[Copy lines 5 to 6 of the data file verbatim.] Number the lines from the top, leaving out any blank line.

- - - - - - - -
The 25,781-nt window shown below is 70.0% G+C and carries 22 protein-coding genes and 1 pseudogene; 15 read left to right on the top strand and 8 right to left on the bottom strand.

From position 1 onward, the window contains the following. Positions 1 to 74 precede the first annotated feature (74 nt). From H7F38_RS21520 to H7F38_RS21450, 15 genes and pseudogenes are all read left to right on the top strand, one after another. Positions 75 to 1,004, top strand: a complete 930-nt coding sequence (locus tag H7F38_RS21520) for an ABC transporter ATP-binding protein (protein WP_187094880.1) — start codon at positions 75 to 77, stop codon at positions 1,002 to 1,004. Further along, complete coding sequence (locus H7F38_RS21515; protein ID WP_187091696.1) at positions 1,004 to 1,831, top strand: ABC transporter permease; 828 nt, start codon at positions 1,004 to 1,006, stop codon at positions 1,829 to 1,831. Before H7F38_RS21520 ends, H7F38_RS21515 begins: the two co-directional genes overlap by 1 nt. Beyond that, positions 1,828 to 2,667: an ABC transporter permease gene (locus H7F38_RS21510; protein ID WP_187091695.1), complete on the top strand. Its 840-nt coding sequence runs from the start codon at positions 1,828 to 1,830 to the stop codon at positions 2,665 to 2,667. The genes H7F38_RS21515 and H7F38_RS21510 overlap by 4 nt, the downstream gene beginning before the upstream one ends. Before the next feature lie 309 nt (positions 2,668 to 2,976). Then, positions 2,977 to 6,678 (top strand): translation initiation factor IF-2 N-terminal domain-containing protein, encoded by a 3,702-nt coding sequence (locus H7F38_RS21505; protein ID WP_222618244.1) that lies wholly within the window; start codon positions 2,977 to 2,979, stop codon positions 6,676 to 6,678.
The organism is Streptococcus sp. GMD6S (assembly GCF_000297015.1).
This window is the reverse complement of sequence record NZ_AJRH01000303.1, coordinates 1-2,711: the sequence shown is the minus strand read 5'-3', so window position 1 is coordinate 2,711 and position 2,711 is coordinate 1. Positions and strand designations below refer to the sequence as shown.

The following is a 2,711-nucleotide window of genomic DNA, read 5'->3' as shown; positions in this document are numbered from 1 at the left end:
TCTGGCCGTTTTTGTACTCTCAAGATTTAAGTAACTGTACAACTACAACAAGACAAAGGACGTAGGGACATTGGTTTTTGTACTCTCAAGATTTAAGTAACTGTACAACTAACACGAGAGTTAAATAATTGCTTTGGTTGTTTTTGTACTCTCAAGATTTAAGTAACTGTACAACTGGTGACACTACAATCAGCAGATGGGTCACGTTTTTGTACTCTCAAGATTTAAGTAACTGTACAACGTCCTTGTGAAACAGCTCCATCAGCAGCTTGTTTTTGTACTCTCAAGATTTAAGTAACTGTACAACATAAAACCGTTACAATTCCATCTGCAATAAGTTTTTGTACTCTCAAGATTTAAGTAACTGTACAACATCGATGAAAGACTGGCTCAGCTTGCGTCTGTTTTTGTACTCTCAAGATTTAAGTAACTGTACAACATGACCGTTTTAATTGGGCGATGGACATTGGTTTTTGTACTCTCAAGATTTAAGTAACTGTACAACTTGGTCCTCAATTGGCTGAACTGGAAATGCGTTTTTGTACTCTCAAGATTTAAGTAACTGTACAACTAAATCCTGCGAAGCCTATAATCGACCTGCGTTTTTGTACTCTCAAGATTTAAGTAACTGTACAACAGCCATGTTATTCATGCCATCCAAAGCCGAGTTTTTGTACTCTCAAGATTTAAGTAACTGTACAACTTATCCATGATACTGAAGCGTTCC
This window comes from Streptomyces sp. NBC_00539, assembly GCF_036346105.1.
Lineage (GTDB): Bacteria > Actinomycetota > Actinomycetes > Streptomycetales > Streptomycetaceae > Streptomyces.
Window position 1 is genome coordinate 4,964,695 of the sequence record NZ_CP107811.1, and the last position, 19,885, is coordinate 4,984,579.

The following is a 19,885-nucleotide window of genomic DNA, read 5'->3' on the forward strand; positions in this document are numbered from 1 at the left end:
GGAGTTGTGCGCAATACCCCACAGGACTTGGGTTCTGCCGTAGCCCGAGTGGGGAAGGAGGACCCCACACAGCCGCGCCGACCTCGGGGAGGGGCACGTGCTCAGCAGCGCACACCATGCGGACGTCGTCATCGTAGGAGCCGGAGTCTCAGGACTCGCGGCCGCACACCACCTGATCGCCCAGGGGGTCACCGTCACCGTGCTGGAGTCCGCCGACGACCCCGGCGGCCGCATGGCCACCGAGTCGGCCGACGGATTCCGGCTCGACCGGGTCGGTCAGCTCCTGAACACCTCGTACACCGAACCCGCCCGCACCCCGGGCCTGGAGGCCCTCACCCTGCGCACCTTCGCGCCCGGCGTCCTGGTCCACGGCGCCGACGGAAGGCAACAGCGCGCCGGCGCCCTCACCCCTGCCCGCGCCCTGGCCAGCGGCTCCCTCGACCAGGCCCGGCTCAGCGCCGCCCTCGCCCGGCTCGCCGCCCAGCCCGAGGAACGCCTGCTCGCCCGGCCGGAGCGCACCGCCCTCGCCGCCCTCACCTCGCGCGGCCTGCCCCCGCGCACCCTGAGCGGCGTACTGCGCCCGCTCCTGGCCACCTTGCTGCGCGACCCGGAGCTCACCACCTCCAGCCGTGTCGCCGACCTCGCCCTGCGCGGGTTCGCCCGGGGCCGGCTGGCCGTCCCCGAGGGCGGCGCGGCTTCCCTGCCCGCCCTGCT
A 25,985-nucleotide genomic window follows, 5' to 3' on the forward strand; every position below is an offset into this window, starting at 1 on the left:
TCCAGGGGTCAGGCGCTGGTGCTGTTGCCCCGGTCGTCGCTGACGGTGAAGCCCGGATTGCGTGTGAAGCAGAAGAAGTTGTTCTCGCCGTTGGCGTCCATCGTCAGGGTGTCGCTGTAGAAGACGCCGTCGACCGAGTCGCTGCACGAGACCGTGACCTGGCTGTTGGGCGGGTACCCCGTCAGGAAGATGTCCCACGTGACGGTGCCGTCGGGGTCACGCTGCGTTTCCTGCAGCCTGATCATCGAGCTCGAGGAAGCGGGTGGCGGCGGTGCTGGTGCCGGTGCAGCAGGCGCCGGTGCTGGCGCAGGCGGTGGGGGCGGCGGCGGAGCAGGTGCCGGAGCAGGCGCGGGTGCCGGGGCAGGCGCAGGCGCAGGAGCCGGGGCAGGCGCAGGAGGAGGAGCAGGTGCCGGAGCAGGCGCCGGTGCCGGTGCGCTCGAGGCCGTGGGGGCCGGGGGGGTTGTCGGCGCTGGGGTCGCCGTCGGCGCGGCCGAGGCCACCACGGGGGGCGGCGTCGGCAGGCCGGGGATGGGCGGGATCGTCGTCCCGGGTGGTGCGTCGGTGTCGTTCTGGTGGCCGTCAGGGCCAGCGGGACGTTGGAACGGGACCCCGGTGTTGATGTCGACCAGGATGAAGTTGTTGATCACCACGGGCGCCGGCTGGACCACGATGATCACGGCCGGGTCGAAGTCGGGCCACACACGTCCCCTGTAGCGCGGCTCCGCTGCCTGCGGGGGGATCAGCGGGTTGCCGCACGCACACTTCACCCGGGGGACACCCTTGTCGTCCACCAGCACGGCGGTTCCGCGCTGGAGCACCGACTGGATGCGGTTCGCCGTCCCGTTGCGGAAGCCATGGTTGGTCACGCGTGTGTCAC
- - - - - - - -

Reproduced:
The following is a 2,711-nucleotide window of genomic DNA, read 5'->3' as shown; positions in this document are numbered from 1 at the left end:
TCTGGCCGTTTTTGTACTCTCAAGATTTAAGTAACTGTACAACTACAACAAGACAAAGGACGTAGGGACATTGGTTTTTGTACTCTCAAGATTTAAGTAACTGTACAACTAACACGAGAGTTAAATAATTGCTTTGGTTGTTTTTGTACTCTCAAGATTTAAGTAACTGTACAACTGGTGACACTACAATCAGCAGATGGGTCACGTTTTTGTACTCTCAAGATTTAAGTAACTGTACAACGTCCTTGTGAAACAGCTCCATCAGCAGCTTGTTTTTGTACTCTCAAGATTTAAGTAACTGTACAACATAAAACCGTTACAATTCCATCTGCAATAAGTTTTTGTACTCTCAAGATTTAAGTAACTGTACAACATCGATGAAAGACTGGCTCAGCTTGCGTCTGTTTTTGTACTCTCAAGATTTAAGTAACTGTACAACATGACCGTTTTAATTGGGCGATGGACATTGGTTTTTGTACTCTCAAGATTTAAGTAACTGTACAACTTGGTCCTCAATTGGCTGAACTGGAAATGCGTTTTTGTACTCTCAAGATTTAAGTAACTGTACAACTAAATCCTGCGAAGCCTATAATCGACCTGCGTTTTTGTACTCTCAAGATTTAAGTAACTGTACAACAGCCATGTTATTCATGCCATCCAAAGCCGAGTTTTTGTACTCTCAAGATTTAAGTAACTGTACAACTTATCCATGATACTGAAGCGTTCC